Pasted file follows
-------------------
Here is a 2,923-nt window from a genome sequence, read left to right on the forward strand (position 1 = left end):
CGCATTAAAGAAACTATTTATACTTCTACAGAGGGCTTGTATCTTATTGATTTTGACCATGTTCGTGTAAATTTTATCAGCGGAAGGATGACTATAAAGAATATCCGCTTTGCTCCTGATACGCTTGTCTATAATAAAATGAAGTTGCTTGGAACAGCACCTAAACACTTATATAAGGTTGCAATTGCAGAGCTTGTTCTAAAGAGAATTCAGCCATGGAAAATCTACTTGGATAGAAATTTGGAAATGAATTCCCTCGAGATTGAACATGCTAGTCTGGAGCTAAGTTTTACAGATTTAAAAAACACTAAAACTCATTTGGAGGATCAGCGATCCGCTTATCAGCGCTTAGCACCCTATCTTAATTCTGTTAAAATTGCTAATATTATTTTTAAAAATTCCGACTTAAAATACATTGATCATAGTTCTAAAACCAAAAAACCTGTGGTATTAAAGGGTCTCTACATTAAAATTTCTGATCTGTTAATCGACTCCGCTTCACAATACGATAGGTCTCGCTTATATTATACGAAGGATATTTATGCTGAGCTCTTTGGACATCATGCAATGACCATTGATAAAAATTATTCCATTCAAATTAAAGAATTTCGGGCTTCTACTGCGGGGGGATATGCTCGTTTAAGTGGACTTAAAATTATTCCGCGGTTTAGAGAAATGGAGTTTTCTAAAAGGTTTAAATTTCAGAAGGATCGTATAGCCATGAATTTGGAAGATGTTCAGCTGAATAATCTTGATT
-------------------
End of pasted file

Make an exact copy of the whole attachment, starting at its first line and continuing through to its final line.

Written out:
Here is a 2,923-nt window from a genome sequence, read left to right on the forward strand (position 1 = left end):
CGCATTAAAGAAACTATTTATACTTCTACAGAGGGCTTGTATCTTATTGATTTTGACCATGTTCGTGTAAATTTTATCAGCGGAAGGATGACTATAAAGAATATCCGCTTTGCTCCTGATACGCTTGTCTATAATAAAATGAAGTTGCTTGGAACAGCACCTAAACACTTATATAAGGTTGCAATTGCAGAGCTTGTTCTAAAGAGAATTCAGCCATGGAAAATCTACTTGGATAGAAATTTGGAAATGAATTCCCTCGAGATTGAACATGCTAGTCTGGAGCTAAGTTTTACAGATTTAAAAAACACTAAAACTCATTTGGAGGATCAGCGATCCGCTTATCAGCGCTTAGCACCCTATCTTAATTCTGTTAAAATTGCTAATATTATTTTTAAAAATTCCGACTTAAAATACATTGATCATAGTTCTAAAACCAAAAAACCTGTGGTATTAAAGGGTCTCTACATTAAAATTTCTGATCTGTTAATCGACTCCGCTTCACAATACGATAGGTCTCGCTTATATTATACGAAGGATATTTATGCTGAGCTCTTTGGACATCATGCAATGACCATTGATAAAAATTATTCCATTCAAATTAAAGAATTTCGGGCTTCTACTGCGGGGGGATATGCTCGTTTAAGTGGACTTAAAATTATTCCGCGGTTTAGAGAAATGGAGTTTTCTAAAAGGTTTAAATTTCAGAAGGATCGTATAGCCATGAATTTGGAAGATGTTCAGCTGAATAATCTTGATT